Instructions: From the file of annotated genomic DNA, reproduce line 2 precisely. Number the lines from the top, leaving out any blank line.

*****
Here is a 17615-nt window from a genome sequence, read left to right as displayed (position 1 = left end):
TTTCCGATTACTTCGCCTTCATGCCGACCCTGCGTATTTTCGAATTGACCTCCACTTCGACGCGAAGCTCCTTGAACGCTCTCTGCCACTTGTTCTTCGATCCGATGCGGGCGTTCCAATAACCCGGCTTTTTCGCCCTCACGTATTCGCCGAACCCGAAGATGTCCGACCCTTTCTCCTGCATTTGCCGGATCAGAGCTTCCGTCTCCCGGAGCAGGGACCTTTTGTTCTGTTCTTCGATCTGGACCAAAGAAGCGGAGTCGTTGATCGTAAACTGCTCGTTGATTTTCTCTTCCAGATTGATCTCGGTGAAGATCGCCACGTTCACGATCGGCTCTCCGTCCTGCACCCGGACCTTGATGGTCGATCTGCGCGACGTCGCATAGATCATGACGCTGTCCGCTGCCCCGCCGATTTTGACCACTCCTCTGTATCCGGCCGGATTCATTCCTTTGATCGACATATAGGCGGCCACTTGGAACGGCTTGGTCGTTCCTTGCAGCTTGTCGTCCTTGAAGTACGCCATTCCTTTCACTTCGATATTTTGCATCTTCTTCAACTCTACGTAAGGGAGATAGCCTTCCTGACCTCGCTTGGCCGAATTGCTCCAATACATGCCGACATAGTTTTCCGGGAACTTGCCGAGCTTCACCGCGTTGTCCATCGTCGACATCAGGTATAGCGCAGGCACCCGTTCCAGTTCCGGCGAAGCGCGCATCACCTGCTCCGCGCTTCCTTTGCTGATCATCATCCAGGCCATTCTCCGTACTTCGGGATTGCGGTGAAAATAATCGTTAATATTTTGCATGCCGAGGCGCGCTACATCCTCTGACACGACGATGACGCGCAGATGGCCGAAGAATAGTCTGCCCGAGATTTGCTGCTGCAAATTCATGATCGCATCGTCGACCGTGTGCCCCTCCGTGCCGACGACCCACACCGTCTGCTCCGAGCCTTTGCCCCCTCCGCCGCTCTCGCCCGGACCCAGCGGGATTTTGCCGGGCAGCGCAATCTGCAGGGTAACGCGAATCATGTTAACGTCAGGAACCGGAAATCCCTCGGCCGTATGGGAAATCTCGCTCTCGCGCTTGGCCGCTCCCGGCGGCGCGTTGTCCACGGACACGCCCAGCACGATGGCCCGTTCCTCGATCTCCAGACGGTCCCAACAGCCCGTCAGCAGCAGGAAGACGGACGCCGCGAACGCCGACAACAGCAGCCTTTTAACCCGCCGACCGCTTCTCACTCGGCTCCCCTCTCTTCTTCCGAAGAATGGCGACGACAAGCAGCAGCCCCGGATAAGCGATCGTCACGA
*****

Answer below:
TTTCCGATTACTTCGCCTTCATGCCGACCCTGCGTATTTTCGAATTGACCTCCACTTCGACGCGAAGCTCCTTGAACGCTCTCTGCCACTTGTTCTTCGATCCGATGCGGGCGTTCCAATAACCCGGCTTTTTCGCCCTCACGTATTCGCCGAACCCGAAGATGTCCGACCCTTTCTCCTGCATTTGCCGGATCAGAGCTTCCGTCTCCCGGAGCAGGGACCTTTTGTTCTGTTCTTCGATCTGGACCAAAGAAGCGGAGTCGTTGATCGTAAACTGCTCGTTGATTTTCTCTTCCAGATTGATCTCGGTGAAGATCGCCACGTTCACGATCGGCTCTCCGTCCTGCACCCGGACCTTGATGGTCGATCTGCGCGACGTCGCATAGATCATGACGCTGTCCGCTGCCCCGCCGATTTTGACCACTCCTCTGTATCCGGCCGGATTCATTCCTTTGATCGACATATAGGCGGCCACTTGGAACGGCTTGGTCGTTCCTTGCAGCTTGTCGTCCTTGAAGTACGCCATTCCTTTCACTTCGATATTTTGCATCTTCTTCAACTCTACGTAAGGGAGATAGCCTTCCTGACCTCGCTTGGCCGAATTGCTCCAATACATGCCGACATAGTTTTCCGGGAACTTGCCGAGCTTCACCGCGTTGTCCATCGTCGACATCAGGTATAGCGCAGGCACCCGTTCCAGTTCCGGCGAAGCGCGCATCACCTGCTCCGCGCTTCCTTTGCTGATCATCATCCAGGCCATTCTCCGTACTTCGGGATTGCGGTGAAAATAATCGTTAATATTTTGCATGCCGAGGCGCGCTACATCCTCTGACACGACGATGACGCGCAGATGGCCGAAGAATAGTCTGCCCGAGATTTGCTGCTGCAAATTCATGATCGCATCGTCGACCGTGTGCCCCTCCGTGCCGACGACCCACACCGTCTGCTCCGAGCCTTTGCCCCCTCCGCCGCTCTCGCCCGGACCCAGCGGGATTTTGCCGGGCAGCGCAATCTGCAGGGTAACGCGAATCATGTTAACGTCAGGAACCGGAAATCCCTCGGCCGTATGGGAAATCTCGCTCTCGCGCTTGGCCGCTCCCGGCGGCGCGTTGTCCACGGACACGCCCAGCACGATGGCCCGTTCCTCGATCTCCAGACGGTCCCAACAGCCCGTCAGCAGCAGGAAGACGGACGCCGCGAACGCCGACAACAGCAGCCTTTTAACCCGCCGACCGCTTCTCACTCGGCTCCCCTCTCTTCTTCCGAAGAATGGCGACGACAAGCAGCAGCCCCGGATAAGCGATCGTCACGA